'Clock's ticking,' EU tells Cambodia as trade scheme under threat

Phnom Penh, Cambodia - The European Union has warned Cambodia that the "clock is ticking" after it officially launched the process of suspending the country's valuable trade privileges over rights concerns, paving the way for a move that analysts warn would be "catastrophic" to its economy.

The so-called Everything But Arms (EBA) trade scheme allows Cambodia to export products other than weapons to the EU at reduced tariff rates.

Revoking the favourable deal would cost Cambodia's economy $676m, according to the Southeast Asian country's minister of commerce. It would also result in expected mass layoffs in the key garment industry, which employs 800,000 people and has historically been prone to protests.

"It should be clear that today's move is neither a final decision nor the end of the process. But the clock is now officially ticking and we need to see real action soon," EU Commissioner for Trade Cecilia Malmstrom said in a statement announcing the decision on Monday.

The EBA, access to which has various human rights and democratic prerequisites, has been under threat since the country's main opposition party - the Cambodia National Rescue Party (CNRP) - was dissolved and its president arrested for treason ahead of last year's elections.

The July 2018 polls saw Prime Minister Hun Sen's Cambodian People's Party (CPP) win in a landslide an essentially unopposed vote, extending its decades-long grip on power.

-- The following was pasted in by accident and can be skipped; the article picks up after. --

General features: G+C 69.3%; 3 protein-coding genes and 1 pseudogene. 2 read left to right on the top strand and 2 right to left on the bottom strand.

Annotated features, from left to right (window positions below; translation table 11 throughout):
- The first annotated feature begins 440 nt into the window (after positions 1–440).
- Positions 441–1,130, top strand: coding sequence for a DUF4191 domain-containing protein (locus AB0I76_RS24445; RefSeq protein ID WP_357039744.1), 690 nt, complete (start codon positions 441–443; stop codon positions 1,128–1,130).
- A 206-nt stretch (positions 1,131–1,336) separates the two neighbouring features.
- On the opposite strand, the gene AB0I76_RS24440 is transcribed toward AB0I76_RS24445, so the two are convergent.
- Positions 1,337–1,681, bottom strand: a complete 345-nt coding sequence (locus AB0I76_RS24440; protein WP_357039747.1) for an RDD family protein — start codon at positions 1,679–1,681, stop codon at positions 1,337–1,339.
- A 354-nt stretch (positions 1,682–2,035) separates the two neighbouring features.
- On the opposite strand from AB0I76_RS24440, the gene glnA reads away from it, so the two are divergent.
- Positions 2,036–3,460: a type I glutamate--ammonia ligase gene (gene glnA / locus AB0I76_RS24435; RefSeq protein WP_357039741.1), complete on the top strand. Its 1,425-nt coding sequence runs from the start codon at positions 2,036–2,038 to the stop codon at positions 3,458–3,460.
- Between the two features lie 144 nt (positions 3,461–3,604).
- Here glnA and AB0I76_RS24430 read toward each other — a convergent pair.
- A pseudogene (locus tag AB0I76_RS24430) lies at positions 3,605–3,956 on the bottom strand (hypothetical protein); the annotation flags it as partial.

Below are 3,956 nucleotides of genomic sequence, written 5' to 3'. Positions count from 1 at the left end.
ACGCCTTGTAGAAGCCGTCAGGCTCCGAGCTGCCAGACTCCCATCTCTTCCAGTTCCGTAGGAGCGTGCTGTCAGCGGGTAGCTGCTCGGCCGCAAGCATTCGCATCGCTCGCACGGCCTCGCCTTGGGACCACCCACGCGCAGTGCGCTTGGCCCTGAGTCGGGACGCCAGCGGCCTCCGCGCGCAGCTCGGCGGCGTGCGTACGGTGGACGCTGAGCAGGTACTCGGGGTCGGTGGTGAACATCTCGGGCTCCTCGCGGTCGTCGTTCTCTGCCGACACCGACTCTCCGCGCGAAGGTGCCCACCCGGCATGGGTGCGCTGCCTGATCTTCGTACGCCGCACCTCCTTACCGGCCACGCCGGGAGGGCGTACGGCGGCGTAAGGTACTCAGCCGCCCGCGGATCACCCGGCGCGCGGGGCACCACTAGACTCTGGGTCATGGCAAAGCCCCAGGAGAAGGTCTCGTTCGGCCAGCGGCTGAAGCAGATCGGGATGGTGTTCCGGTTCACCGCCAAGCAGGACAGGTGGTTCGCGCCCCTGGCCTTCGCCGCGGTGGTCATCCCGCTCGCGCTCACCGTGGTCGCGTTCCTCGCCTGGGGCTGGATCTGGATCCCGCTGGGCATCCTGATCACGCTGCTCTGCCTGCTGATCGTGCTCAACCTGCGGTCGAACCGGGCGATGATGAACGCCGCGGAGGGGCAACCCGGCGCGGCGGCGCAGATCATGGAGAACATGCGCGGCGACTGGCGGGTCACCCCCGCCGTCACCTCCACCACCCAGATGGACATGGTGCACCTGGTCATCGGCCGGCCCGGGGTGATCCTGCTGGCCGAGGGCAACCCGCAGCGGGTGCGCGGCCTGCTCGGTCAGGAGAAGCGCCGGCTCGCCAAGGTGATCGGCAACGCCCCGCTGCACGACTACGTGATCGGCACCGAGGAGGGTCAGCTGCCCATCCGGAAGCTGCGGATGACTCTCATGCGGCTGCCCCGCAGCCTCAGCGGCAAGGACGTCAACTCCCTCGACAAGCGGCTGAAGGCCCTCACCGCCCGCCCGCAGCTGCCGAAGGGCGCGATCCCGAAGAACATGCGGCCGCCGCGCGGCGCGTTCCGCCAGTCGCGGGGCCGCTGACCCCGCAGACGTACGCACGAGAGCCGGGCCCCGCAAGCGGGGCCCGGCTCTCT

"If you want the opposition dead, just cut it," Hun Sen threatened last month during a speech commemorating his 34th year in power, lashing out at the EU over the prospect of the highly preferential scheme being revoked. The following day, an outspoken CNRP member who supports sanctions was arrested.

On Tuesday, government spokesman Phay Siphan took a softer approach. "We consider the EU not our enemy, just a partner, and we try our best to explain to them and maintain cooperation," he told Al Jazeera.

Phay Siphan argued, however, that Cambodia was being treated "unfairly", accusing the EU of not recognising the country's progress in sustaining peace and development after emerging from years of conflict and the genocidal Khmer Rouge.